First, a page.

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Wednesday, October 7, 2015

College Trustee Board Candidates Gather at PCC Election Forum Tuesday


By EDDIE RIVERA, Community Editor

Following a tumultuous few years in which a troubled “porn professor” resigned after being threatened with firing, a Superintendent President was asked to resign at a cost of $403,000 to the district, and Pasadena City College was placed on probation by a regional accreditation review board, six candidates who have emerged to run for two vacant trustee board seats in the upcoming November 3 election.

Pasadena City College was placed on probation by the Accrediting Commission for Community and Junior Colleges in July for failing to comply with its own ethics, planning and communication policies. It has until October of 2017 to rectify its problems, or the college faces losing its academic accreditation entirely.

The six candidates appeared at Pasadena City College Tuesday evening for a candidates’ forum, hosted by the PCC Faculty Association.

Three of the six candidates — social scientist Martin Enriques, businessman and adjunct professor Tom Selinske, university professor James Osterling — are vying for the seat of resigned 30-year veteran Jeanette Mann in Area Two, representing the Altadena area.

Those same three candidates are set to participate in another forum Wednesday, October 7, from 7 to 8:30 p.m. at the main branch of the Altadena Library. That candidate forum is sponsored by Neighbors Building a Better Altadena (NBBA) and the League of Women Voters Pasadena Area.

The college is governed by a nine-member board of trustees. Seven members are elected (each of whom represents a geographical section of the Pasadena Area Community College District, which includes Pasadena, Altadena, La Canada Flintridge, Sierra Madre, South Pasadena, San Marino, Arcadia, Temple City, and the northern portion of Rosemead).

Author Hoyt Hilsman, archaeologist Marshall Lewis, and incumbent trustee William Thomson—are vying for the open seat in Area Four.

All of the candidates, including the incumbent Thomson, agreed that changes need to take place within the district.

“We’ve had a dysfunctional campus climate,” said Enriques.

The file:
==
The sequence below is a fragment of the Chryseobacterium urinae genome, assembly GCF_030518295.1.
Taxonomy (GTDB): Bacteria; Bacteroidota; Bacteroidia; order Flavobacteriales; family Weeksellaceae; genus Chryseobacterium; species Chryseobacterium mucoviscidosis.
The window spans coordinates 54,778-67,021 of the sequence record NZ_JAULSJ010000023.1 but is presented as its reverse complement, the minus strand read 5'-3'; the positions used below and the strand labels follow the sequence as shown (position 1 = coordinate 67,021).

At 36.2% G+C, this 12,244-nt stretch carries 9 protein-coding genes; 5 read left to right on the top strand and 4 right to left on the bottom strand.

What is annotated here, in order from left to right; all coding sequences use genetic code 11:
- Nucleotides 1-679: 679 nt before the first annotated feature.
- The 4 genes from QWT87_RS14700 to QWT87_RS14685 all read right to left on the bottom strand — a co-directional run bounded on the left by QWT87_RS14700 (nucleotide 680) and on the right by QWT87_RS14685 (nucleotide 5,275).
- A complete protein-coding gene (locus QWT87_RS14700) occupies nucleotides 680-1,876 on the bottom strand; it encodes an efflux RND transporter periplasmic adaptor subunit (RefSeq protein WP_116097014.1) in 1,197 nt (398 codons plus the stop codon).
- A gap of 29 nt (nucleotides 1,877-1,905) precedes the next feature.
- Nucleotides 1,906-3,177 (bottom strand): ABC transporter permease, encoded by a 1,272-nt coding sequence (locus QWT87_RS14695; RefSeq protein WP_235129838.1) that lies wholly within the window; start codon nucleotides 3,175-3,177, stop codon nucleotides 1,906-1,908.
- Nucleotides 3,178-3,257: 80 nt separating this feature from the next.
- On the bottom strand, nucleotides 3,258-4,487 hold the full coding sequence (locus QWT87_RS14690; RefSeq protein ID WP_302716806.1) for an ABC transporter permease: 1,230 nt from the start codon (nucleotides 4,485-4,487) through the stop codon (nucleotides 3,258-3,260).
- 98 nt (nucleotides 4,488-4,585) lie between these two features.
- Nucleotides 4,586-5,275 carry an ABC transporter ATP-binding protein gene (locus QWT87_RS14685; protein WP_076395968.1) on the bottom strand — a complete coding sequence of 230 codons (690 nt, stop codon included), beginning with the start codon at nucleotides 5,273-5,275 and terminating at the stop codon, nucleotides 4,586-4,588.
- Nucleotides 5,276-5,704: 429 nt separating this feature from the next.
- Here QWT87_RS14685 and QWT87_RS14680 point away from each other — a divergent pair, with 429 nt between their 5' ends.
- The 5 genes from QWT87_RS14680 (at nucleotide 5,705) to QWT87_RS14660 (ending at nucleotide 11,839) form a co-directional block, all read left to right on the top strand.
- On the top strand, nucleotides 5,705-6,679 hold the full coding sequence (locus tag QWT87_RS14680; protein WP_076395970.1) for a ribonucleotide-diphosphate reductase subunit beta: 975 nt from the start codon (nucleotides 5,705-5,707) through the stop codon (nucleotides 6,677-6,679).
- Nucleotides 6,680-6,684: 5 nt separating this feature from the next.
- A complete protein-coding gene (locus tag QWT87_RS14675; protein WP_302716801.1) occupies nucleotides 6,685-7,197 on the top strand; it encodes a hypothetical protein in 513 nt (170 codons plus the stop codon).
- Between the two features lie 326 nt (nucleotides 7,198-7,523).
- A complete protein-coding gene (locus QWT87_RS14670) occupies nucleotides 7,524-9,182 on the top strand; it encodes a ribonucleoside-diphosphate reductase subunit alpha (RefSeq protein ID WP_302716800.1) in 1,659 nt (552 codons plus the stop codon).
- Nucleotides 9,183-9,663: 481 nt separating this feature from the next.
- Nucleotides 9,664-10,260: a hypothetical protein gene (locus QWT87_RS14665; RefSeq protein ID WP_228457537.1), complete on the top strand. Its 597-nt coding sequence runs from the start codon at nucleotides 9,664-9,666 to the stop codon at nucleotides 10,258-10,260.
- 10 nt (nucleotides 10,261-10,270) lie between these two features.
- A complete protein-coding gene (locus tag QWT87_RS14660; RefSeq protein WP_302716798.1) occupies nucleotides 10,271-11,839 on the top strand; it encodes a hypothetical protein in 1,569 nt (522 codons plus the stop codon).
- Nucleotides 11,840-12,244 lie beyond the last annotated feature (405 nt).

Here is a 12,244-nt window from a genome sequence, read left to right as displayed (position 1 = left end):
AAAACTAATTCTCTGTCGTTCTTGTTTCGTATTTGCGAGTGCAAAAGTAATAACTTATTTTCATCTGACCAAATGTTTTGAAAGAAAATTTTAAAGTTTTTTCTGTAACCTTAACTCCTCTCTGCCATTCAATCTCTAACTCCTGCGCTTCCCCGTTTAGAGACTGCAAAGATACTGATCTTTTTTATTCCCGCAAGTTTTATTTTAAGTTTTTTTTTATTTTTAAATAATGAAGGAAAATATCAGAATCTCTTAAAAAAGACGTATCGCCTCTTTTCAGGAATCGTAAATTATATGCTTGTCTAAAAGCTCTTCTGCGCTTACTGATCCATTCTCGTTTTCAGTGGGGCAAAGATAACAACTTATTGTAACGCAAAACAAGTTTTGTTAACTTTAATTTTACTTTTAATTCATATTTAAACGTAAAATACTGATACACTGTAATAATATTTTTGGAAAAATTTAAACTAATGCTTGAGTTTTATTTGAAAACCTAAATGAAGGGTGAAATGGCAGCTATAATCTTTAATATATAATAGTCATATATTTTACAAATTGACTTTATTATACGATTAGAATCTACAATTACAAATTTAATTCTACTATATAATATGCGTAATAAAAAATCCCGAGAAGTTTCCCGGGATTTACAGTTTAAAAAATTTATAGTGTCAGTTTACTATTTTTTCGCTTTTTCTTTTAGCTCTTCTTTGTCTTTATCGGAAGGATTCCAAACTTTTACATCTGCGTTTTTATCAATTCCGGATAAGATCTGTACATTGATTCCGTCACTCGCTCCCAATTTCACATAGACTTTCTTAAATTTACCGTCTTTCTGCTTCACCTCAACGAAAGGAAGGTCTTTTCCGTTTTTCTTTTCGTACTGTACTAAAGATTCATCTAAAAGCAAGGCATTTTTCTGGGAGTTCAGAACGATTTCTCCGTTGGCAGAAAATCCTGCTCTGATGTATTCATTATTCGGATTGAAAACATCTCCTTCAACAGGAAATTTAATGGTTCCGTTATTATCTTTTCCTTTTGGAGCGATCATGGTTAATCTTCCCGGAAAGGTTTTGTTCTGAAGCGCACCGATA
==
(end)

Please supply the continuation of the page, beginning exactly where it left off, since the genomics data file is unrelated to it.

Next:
“Discourse had broken down,” echoed Hilsman.

Candidate Lewis, however, blamed the board itself for not listening.

“The faculty, the students and the staff, were not listened to,’ he said, at one point. “All of this, all of the problems could have been avoided by just listening to the community.”

The candidates were asked a series of questions ranging from employees salary issues to how they would “fix” the current PCC general situation. All the candidates agreed that better communication was in order.

“We have a duty to the wider college community,” said Hilsman.

Asked whether or not they would agree to a single and equal pay raise to all PCC employees regardless of rank or level, four of the candidates would not give a clear answer, including Thomson, whose response seemed particularly unclear.

Hilsman said ,”Yes,” and Selinske answered, “It depends.” Lewis responded, “No, but..”

Enriques, for his part, said he would lean toward giving lower-paid employees larger raises.

“A 2% raise means a lot more to a janitor than to a professor,” he said.

A number of the candidates also agreed that future PCC superindent presidents, whose contracts run for four years, need to be evaluated earlier and more often than current practice.

“Evaluate them after one year, and include everyone in the evaluation — faculty, staff and students,” said Lewis.” Both Selinske and Osterling also agreed that more frequent evaluations would be a good idea.

Asked about how to improve student retention, Selinske cited an anecdote about one of his successful students and suggested better counseling for students.

Said Osterling, “We need to find a way for students to earn a degree in two years.”

Hilsman emphasized the importance of preparing students for college, better preparing them in high school, for example.

“Data, data, data,” said Lewis. “Get all the data we can, find out why they’re leaving. Maybe it’s not school, it’s something else in their life. We need to find out what.”

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